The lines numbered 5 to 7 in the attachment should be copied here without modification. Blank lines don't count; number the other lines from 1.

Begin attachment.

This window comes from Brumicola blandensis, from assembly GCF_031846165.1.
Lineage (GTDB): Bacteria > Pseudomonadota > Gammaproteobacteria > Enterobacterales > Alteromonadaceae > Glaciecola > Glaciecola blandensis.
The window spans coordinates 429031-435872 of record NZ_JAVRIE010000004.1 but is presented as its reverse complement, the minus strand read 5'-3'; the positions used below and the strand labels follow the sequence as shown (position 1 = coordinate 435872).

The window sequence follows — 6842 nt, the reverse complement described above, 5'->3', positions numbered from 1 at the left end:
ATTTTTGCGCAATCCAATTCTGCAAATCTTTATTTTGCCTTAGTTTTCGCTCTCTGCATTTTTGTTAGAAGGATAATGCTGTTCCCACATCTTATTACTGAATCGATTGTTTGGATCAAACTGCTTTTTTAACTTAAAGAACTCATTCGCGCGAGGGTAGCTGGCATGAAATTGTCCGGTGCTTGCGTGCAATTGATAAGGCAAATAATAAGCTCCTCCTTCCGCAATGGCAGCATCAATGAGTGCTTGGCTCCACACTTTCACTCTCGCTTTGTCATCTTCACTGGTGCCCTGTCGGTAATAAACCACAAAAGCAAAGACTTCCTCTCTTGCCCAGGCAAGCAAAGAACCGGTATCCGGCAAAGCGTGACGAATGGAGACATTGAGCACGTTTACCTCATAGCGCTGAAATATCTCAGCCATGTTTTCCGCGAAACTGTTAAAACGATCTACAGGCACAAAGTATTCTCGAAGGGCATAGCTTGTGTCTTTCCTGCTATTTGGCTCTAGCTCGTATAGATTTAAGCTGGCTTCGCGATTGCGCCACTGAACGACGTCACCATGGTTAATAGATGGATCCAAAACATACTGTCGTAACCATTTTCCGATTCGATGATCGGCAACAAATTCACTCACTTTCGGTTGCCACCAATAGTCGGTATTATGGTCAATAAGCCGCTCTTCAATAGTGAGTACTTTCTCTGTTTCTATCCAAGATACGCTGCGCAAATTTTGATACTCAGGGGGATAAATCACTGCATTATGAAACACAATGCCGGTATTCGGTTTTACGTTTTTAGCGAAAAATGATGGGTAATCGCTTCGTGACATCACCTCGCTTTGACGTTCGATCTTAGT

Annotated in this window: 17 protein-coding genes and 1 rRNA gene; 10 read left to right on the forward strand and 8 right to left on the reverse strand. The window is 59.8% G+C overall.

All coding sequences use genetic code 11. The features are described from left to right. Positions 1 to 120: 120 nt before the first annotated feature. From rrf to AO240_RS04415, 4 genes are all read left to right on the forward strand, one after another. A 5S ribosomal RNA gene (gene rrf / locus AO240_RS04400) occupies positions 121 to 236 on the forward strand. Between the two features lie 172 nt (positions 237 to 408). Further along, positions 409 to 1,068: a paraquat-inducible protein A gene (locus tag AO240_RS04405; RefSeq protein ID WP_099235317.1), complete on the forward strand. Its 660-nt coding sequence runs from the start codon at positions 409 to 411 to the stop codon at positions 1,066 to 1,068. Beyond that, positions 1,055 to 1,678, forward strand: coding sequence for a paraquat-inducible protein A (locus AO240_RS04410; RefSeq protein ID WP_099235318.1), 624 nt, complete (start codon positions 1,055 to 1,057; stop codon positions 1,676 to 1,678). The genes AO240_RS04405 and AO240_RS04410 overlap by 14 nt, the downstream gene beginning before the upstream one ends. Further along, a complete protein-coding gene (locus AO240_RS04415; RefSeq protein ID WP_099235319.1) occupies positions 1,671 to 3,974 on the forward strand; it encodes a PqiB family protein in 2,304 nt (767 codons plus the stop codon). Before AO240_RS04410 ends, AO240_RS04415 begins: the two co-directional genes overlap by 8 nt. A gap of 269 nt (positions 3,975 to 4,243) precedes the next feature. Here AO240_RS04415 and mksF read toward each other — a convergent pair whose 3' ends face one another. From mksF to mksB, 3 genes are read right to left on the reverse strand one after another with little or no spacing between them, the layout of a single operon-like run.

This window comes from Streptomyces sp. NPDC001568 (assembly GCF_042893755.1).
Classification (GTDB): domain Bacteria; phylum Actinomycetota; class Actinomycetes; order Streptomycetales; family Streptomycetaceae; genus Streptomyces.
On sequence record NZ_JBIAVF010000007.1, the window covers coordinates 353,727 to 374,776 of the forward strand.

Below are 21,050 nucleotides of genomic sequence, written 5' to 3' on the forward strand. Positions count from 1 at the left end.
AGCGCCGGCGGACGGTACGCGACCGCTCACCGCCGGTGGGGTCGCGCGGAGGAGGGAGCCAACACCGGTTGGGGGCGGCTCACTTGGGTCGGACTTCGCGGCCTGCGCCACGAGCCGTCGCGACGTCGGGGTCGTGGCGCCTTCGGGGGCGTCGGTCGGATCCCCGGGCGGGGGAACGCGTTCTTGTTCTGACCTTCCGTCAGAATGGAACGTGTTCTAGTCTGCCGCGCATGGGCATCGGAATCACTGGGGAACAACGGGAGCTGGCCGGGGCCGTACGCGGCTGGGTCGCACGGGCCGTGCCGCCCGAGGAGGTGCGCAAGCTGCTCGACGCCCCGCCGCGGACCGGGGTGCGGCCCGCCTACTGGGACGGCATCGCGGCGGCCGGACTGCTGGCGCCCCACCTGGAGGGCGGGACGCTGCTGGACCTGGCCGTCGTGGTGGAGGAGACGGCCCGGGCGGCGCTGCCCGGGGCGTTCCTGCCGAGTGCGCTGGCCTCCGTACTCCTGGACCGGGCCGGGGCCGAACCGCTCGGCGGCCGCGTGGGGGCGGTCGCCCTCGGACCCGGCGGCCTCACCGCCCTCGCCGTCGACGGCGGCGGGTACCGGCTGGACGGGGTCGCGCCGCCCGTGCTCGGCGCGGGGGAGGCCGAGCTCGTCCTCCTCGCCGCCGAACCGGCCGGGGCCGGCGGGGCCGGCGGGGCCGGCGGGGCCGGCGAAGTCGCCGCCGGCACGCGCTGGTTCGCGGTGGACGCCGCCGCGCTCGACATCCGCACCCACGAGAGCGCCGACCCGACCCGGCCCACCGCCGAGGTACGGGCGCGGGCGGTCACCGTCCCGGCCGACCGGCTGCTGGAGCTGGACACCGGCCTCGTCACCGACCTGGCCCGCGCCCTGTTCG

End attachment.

ATTTTTGCGCAATCCAATTCTGCAAATCTTTATTTTGCCTTAGTTTTCGCTCTCTGCATTTTTGTTAGAAGGATAATGCTGTTCCCACATCTTATTACTGAATCGATTGTTTGGATCAAACTGCTTTTTTAACTTAAAGAACTCATTCGCGCGAGGGTAGCTGGCATGAAATTGTCCGGTGCTTGCGTGCAATTGATAAGGCAAATAATAAGCTCCTCCTTCCGCAATGGCAGCATCAATGAGTGCTTGGCTCCACACTTTCACTCTCGCTTTGTCATCTTCACTGGTGCCCTGTCGGTAATAAACCACAAAAGCAAAGACTTCCTCTCTTGCCCAGGCAAGCAAAGAACCGGTATCCGGCAAAGCGTGACGAATGGAGACATTGAGCACGTTTACCTCATAGCGCTGAAATATCTCAGCCATGTTTTCCGCGAAACTGTTAAAACGATCTACAGGCACAAAGTATTCTCGAAGGGCATAGCTTGTGTCTTTCCTGCTATTTGGCTCTAGCTCGTATAGATTTAAGCTGGCTTCGCGATTGCGCCACTGAACGACGTCACCATGGTTAATAGATGGATCCAAAACATACTGTCGTAACCATTTTCCGATTCGATGATCGGCAACAAATTCACTCACTTTCGGTTGCCACCAATAGTCGGTATTATGGTCAATAAGCCGCTCTTCAATAGTGAGTACTTTCTCTGTTTCTATCCAAGATACGCTGCGCAAATTTTGATACTCAGGGGGATAAATCACTGCATTATGAAACACAATGCCGGTATTCGGTTTTACGTTTTTAGCGAAAAATGATGGGTAATCGCTTCGTGACATCACCTCGCTTTGACGTTCGATCTTAGT

Annotated in this window: 17 protein-coding genes and 1 rRNA gene; 10 read left to right on the forward strand and 8 right to left on the reverse strand. The window is 59.8% G+C overall.

All coding sequences use genetic code 11. The features are described from left to right. Positions 1 to 120: 120 nt before the first annotated feature. From rrf to AO240_RS04415, 4 genes are all read left to right on the forward strand, one after another. A 5S ribosomal RNA gene (gene rrf / locus AO240_RS04400) occupies positions 121 to 236 on the forward strand. Between the two features lie 172 nt (positions 237 to 408). Further along, positions 409 to 1,068: a paraquat-inducible protein A gene (locus tag AO240_RS04405; RefSeq protein ID WP_099235317.1), complete on the forward strand. Its 660-nt coding sequence runs from the start codon at positions 409 to 411 to the stop codon at positions 1,066 to 1,068. Beyond that, positions 1,055 to 1,678, forward strand: coding sequence for a paraquat-inducible protein A (locus AO240_RS04410; RefSeq protein ID WP_099235318.1), 624 nt, complete (start codon positions 1,055 to 1,057; stop codon positions 1,676 to 1,678). The genes AO240_RS04405 and AO240_RS04410 overlap by 14 nt, the downstream gene beginning before the upstream one ends. Further along, a complete protein-coding gene (locus AO240_RS04415; RefSeq protein ID WP_099235319.1) occupies positions 1,671 to 3,974 on the forward strand; it encodes a PqiB family protein in 2,304 nt (767 codons plus the stop codon). Before AO240_RS04410 ends, AO240_RS04415 begins: the two co-directional genes overlap by 8 nt. A gap of 269 nt (positions 3,975 to 4,243) precedes the next feature. Here AO240_RS04415 and mksF read toward each other — a convergent pair whose 3' ends face one another. From mksF to mksB, 3 genes are read right to left on the reverse strand one after another with little or no spacing between them, the layout of a single operon-like run.